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DeCoud, Defense Working To 'Change The Math'

Posted Sep 26, 2012

Atlanta's defense may be the bigger story than the offense so far this year. Led by safety Thomas DeCoud and his three interceptions, the Falcons approach each game with the intent of using everything at their disposal to interrupt their opponent

To say William Moore and Thomas DeCoud feel at home inside Atlanta's defense may be the understatement of the early season. But looking at what they've accomplished so far through three weeks, they certainly appear to be playing as easy as they might be with a joystick in their hands, reclined in the basement.

The safety tandem has combined for five interceptions this year and their play has been a big part of helping create an intimidating Atlanta defense that is holding opponents to 16 points per game, the fourth-best mark in the league.

DeCoud's three interceptions lead the team and he says working on defending the ball in the air was part of his offseason focus. That preparation, combined with the freedom found within defensive coordinator Mike Nolan's system, has allowed the fifth-year safety to be a sparkplug for the D.

“It’s a combination of being in the right place in the right time and it’s something I tried to get better at in the offseason, finding the ball while it’s in the air and making a play on it while it’s in the air," DeCoud said. "It’s a combination of those two things.”

Part of the aggressive approach on defense from Nolan is to create confusion in the opposing offense. DeCoud and the defense attempt to "change the math" by being opportunistic and applying an offensive mentality to the way defense is played. Instead of reacting, Atlanta wants to enforce.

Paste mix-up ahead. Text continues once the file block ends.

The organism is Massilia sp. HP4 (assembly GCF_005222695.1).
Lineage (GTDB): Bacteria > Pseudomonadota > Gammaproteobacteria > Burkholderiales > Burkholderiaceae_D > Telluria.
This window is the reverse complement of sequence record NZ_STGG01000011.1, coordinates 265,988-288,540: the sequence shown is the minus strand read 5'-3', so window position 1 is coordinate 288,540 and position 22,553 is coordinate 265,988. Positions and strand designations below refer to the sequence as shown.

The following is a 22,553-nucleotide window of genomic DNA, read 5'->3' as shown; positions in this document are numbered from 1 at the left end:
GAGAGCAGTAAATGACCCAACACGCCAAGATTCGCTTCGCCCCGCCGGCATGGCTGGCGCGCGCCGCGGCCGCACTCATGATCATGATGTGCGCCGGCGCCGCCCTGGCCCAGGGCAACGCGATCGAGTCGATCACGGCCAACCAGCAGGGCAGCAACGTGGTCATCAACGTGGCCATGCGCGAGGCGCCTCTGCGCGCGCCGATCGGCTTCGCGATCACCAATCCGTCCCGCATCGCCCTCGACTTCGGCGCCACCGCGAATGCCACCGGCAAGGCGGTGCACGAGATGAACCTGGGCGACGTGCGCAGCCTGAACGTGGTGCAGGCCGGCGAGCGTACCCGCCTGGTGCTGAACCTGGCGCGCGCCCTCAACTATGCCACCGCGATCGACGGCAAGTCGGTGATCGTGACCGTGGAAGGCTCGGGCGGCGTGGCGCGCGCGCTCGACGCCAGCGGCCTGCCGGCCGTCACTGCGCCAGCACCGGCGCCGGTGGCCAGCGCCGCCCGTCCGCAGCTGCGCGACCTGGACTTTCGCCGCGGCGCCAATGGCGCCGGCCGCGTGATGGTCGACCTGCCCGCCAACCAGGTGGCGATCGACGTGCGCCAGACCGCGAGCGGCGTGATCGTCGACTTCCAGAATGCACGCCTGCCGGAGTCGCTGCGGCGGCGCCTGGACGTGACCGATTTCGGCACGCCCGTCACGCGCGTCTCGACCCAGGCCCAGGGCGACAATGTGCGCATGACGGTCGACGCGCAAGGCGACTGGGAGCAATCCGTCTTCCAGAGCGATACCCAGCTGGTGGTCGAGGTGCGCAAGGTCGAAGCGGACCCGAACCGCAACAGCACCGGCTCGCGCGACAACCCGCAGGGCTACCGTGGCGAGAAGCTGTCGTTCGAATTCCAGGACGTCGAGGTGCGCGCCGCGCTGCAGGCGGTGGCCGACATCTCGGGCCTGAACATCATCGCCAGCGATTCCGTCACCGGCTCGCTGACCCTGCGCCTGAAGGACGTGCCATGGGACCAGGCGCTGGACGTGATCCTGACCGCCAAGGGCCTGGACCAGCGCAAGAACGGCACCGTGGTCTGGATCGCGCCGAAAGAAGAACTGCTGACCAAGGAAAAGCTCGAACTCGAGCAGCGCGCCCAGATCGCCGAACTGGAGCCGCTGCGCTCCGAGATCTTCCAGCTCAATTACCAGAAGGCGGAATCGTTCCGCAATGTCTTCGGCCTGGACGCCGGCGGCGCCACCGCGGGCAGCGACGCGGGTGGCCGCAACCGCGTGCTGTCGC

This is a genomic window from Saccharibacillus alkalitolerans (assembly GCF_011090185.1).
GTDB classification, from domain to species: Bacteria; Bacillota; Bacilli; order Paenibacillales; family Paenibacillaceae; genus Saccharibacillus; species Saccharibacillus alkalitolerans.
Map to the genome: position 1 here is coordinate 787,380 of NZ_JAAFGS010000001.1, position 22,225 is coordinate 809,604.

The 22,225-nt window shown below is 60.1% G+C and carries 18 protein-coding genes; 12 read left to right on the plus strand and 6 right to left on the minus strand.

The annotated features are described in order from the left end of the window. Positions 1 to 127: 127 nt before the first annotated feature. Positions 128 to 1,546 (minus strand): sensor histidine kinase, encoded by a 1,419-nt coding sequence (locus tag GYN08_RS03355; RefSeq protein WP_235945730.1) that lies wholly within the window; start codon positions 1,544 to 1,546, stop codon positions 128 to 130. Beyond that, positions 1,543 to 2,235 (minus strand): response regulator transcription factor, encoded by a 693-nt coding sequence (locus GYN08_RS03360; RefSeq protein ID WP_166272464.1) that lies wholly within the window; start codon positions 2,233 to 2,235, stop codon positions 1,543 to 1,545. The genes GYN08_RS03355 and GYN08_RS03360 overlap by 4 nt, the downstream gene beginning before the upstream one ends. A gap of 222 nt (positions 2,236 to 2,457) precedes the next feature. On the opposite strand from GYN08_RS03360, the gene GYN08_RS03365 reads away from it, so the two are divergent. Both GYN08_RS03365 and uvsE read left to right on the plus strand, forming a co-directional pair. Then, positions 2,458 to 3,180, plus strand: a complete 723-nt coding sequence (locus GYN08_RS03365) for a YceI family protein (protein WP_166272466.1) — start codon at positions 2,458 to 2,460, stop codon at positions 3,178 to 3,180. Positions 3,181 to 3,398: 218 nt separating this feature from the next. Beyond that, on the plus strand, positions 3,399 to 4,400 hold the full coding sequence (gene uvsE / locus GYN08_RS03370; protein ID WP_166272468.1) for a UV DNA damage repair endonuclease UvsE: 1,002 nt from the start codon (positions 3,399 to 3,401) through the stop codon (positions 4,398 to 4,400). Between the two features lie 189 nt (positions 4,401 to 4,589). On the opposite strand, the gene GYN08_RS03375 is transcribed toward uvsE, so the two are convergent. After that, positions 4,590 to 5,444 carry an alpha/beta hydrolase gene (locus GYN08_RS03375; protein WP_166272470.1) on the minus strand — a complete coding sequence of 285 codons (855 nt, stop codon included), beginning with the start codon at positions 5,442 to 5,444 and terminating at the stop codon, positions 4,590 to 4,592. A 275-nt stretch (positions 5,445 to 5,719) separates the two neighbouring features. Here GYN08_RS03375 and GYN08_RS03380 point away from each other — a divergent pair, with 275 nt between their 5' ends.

“We have a saying: ‘Change the math,' " DeCoud said. "Whether that means our disguise gets them confused or we line up correctly with the right alignment or adjustment to a certain set or look. Even if we don’t do that pre-snap, after the snap, we can change the math by playing fast, running to the ball and having good paths to the ball and getting guys on the ground. It’s just being offensive and making sure we’re making plays on our terms whether that’s tricking in pre-snap or playing hard after the snap.”

Takeaways, especially interceptions, don't come by accident. Sure, some may on occasion, but it's a mix of scheme and talent that makes a turnover, a demoralizing play to an offense, happen. Atlanta's seven team interceptions lead the league. As a team, their plus-10 takeaway/giveaway statistic leads the league by a wide margin. Washington's plus-6 is the second-best number in the NFL.

While every defense enters a game with the goal of taking the ball from the opponent, Atlanta ensures they have laser focus on that goal by discussing it constantly.

“Always part of the game plan every week is getting the ball back and creating explosive plays," DeCoud said. "That’s one of our goals, to get two or three turnovers every game. That’s one of our benchmarks so now I think the scheme is allowing us to really capitalize on those opportunities.”